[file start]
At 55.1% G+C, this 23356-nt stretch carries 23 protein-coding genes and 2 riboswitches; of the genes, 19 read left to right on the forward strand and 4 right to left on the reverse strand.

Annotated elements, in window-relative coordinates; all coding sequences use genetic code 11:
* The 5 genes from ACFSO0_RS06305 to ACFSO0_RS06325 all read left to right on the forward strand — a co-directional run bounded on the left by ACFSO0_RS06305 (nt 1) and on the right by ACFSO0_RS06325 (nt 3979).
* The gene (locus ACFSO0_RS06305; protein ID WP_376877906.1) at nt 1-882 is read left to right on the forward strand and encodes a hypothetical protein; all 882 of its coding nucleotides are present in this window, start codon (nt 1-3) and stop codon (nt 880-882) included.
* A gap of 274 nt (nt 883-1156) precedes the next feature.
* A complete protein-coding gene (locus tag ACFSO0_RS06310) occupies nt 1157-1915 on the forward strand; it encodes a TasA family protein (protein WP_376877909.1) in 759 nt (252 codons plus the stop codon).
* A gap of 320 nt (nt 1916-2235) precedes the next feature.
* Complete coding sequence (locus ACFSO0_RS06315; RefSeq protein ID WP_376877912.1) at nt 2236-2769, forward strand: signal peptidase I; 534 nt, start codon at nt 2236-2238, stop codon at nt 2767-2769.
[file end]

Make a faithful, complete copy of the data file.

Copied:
At 55.1% G+C, this 23356-nt stretch carries 23 protein-coding genes and 2 riboswitches; of the genes, 19 read left to right on the forward strand and 4 right to left on the reverse strand.

Annotated elements, in window-relative coordinates; all coding sequences use genetic code 11:
* The 5 genes from ACFSO0_RS06305 to ACFSO0_RS06325 all read left to right on the forward strand — a co-directional run bounded on the left by ACFSO0_RS06305 (nt 1) and on the right by ACFSO0_RS06325 (nt 3979).
* The gene (locus ACFSO0_RS06305; protein ID WP_376877906.1) at nt 1-882 is read left to right on the forward strand and encodes a hypothetical protein; all 882 of its coding nucleotides are present in this window, start codon (nt 1-3) and stop codon (nt 880-882) included.
* A gap of 274 nt (nt 883-1156) precedes the next feature.
* A complete protein-coding gene (locus tag ACFSO0_RS06310) occupies nt 1157-1915 on the forward strand; it encodes a TasA family protein (protein WP_376877909.1) in 759 nt (252 codons plus the stop codon).
* A gap of 320 nt (nt 1916-2235) precedes the next feature.
* Complete coding sequence (locus ACFSO0_RS06315; RefSeq protein ID WP_376877912.1) at nt 2236-2769, forward strand: signal peptidase I; 534 nt, start codon at nt 2236-2238, stop codon at nt 2767-2769.